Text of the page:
Because, it just so happens, his dad is a breeder of rare color mutations of Australian parrots.

"I started realizing throughout my whole life, we always had dead birds in our freezer — my dad couldn't bear to throw these beautiful birds away," he says. "I realized if my dad does this with birds, I'll bet you that most people who deal with any type of organism that they're in love with, that they probably do the same thing. So I started going back and contacting all of my contacts from museums and institutions and breeders and importers and seeing if I could work out an arrangement where I could buy their dead specimens."

Now he has a worldwide network of suppliers. He gets minerals from what he calls "the royal family of specimen miners in India." He gets megalodon teeth fossils from divers who comb a few select rivers in South Carolina. Insects come from indigenous collectors and tribes. And he gets his animals from a rolodex of breeders, zoos, museums, and other institutions.

"When something dies of natural or incidental causes, they throw it in a freezer, and then when the freezer's full, they ship it to me, and we try to make use of it, make beautiful out of it," says Marley.

His next step is to grade and sort the material, as much of it is too rotten to use.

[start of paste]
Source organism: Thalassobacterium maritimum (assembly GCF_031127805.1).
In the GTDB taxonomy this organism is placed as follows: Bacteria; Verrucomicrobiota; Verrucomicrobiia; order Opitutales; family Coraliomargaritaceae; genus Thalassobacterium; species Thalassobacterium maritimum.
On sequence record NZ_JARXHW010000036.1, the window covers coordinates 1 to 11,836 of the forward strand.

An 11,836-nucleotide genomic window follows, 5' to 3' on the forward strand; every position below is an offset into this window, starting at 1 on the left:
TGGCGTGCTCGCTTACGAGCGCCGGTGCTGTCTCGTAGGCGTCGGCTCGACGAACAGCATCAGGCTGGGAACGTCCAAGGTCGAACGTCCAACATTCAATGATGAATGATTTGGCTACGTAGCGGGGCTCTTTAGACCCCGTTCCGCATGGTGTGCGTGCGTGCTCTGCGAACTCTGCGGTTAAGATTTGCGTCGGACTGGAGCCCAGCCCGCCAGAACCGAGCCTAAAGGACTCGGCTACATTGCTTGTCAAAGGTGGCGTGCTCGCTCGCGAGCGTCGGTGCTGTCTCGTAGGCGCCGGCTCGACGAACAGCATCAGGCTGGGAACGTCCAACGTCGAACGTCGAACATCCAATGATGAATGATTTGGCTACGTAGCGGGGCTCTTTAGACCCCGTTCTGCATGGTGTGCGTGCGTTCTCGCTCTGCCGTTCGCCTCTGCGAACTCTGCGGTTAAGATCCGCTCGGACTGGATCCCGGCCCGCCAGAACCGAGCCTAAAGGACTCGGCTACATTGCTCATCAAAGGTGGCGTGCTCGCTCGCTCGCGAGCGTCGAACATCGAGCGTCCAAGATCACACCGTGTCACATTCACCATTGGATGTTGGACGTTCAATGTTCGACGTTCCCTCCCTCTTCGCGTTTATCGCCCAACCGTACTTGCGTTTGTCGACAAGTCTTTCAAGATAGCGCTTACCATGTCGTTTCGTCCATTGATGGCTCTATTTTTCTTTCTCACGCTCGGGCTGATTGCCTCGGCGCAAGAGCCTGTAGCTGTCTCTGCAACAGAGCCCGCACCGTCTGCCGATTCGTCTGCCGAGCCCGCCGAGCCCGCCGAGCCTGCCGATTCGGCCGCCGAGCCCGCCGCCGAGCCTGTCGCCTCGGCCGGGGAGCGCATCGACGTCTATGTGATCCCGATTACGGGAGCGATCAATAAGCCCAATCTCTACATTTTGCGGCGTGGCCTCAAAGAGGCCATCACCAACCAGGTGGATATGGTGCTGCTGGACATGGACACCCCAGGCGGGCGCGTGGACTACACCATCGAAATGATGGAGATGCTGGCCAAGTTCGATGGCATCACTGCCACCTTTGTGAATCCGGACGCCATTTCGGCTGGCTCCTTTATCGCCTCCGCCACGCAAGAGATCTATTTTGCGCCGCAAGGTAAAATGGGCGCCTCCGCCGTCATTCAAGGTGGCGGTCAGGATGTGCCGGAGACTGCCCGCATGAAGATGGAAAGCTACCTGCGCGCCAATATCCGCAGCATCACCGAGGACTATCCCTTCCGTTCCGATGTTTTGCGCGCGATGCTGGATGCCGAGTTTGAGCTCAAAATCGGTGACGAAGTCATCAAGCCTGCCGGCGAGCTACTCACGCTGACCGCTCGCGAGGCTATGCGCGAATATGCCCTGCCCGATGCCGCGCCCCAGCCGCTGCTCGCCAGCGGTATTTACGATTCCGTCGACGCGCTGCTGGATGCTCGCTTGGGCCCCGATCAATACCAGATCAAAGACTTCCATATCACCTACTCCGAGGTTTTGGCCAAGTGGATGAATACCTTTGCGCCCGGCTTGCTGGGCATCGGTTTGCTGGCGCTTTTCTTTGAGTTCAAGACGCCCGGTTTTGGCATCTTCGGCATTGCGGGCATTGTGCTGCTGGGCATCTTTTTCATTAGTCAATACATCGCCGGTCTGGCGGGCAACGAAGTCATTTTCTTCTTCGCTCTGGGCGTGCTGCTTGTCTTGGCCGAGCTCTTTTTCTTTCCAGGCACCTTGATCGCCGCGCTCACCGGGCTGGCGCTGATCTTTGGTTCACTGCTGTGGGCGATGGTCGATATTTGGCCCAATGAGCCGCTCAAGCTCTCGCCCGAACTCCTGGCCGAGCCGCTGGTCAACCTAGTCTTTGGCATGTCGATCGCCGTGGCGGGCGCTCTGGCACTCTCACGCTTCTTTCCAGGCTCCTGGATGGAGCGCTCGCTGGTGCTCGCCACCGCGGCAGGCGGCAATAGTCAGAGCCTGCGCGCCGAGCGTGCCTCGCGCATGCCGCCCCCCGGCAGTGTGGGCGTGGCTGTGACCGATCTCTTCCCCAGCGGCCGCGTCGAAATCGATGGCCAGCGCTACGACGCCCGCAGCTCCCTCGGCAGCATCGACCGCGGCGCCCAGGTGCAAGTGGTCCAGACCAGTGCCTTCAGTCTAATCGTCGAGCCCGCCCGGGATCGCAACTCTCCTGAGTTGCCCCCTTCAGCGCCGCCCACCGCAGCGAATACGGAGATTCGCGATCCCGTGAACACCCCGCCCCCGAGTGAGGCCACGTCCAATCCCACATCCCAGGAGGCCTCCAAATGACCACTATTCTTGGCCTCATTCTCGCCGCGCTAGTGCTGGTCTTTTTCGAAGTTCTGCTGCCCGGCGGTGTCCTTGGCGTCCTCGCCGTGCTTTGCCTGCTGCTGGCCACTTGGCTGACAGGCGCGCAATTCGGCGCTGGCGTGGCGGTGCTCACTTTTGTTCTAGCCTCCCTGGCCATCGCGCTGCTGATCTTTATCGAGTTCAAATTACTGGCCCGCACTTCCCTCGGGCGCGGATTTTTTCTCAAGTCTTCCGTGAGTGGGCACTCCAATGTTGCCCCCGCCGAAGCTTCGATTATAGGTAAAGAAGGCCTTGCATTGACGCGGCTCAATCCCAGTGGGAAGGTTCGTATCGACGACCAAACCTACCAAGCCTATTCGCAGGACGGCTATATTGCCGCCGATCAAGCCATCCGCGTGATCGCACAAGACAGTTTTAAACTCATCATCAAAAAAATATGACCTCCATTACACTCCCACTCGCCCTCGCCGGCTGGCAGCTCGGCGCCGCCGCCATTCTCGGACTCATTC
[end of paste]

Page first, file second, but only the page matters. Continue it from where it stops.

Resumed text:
"I've got to work around some fairly disgusting parameters sometimes," he says, as he continues to go through the freezer of venomous snakes. "When I can shape it the way that I want to, I like to be true to the form of the snake but give it a little more of a perfection than you might see. The weighting of the line needs to be bilaterally symmetric. I want to be able to imbue a certain type of dangerous beauty."

Then he starts the preservation process. Insects and mollusks, anything with an exoskeleton, are easy. They just needs to be dried and fumigated to protect them from beetles. But vertebrates are much harder. He uses a mix of methods, including chemical baths and freeze-drying.

"It's lots of trial and some error," he says. "I'm a horrible student and great hack. My technicians are more intelligent."

Unlike taxidermy, which just keeps the animal's skin, Marley preserves the entire organism. The technique he's pioneered works on animals like fish and octopi that he doesn't think have been preserved in dry settings. Most scientists keep them in jars of alcohol. And Marley says he's actually fielded calls from scientists about his process.

Indeed, the Academy of Natural Sciences of Drexel University — which has the oldest collection of insects in the new world — featured Marley's insect work in a show alongside specimens from its collection.

"I'm bowled over by his stuff — it's amazing," says Greg Cowper, the curatorial assistant at the academy's department of entomology. "He has really been an emissary to show how beautiful the natural world is."

Marley is currently working on a series of traveling museum exhibitions that will include the pieces and ideas in "Biophillia," alongside interactive installations to encourage people to explore nature on their own. Because, as Marley has discovered, when you put a piece of nature in a frame, you realize that we're surrounded by art in the natural world every day.